Sometimes I wonder if I’m making a difference for my clients. Then there are days like yesterday.
Recently I connected with a pastor I had done some strategic work several years ago. I remember our first meeting and how much work I knew it would take for his church to become an outwardly-focused, evangelistic congregation. This was not just cosmetic changes, but a fundamental shift in the way he did ministry. It was going to be costly, in terms of losing core people who liked the circle-up-the-wagons approach to ministry they had, and costly in the terms of all the dollars that would walk out of the door along with those people.
As we reconnected and he shared what God has done in his congregation since those days, I was blown away. I was right. It was a painful transition, and they did lose a lot of people, but I’m thankful that the story doesn’t end there.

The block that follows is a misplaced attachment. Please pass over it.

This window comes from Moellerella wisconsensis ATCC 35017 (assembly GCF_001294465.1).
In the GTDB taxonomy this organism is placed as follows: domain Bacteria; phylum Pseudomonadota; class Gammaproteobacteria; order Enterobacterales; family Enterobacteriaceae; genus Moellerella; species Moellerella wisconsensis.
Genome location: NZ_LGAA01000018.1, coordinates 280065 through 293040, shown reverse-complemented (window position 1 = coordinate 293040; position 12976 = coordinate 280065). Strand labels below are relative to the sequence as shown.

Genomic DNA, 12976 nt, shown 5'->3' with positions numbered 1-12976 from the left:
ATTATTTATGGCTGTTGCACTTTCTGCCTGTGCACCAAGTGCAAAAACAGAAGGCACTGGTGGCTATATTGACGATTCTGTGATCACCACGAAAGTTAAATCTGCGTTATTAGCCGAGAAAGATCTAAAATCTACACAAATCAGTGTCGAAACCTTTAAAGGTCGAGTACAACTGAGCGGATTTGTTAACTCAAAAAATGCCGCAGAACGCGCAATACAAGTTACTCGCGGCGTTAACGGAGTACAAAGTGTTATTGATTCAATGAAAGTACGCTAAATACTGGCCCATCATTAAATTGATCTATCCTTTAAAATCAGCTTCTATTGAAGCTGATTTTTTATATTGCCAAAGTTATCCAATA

Since my work with the lead team, the church has grown by an average of a 1,000 people every year! And most of the growth is not from disgruntled members from other congregations. It has come from reaching those outside the faith.
As my friend shared his last five-year journey with me, I was moved to tears. I was humbled to have been a small part, a catalyst of sorts, who help them take a good church and turn it into a great one.
I’m so thankful for our meeting. I needed it. Sometimes we work hard and wonder if what we do is truly making a difference. I know my clients who lead not-for-profits, universities, churches and ministries wrestle with that question almost on a daily basis. Yesterday was a reminder that what I do matters.
Think about your life: your family, friends, clients. How often have you asked yourself, “Am I getting through at all?” I know I ask that about most exchanges with my teenage boys. And while there might not be immediate signs of life, I know that those seeds need to be planted, even when I think it’s going to fall on infertile soil.
Let me encourage you to continue to grow and do what you do with passion and excellence. It’s easy to give up when you cannot see immediate results.
Do you ever feel like I felt and questioned your contribution to those around you? How do you deal with that feeling?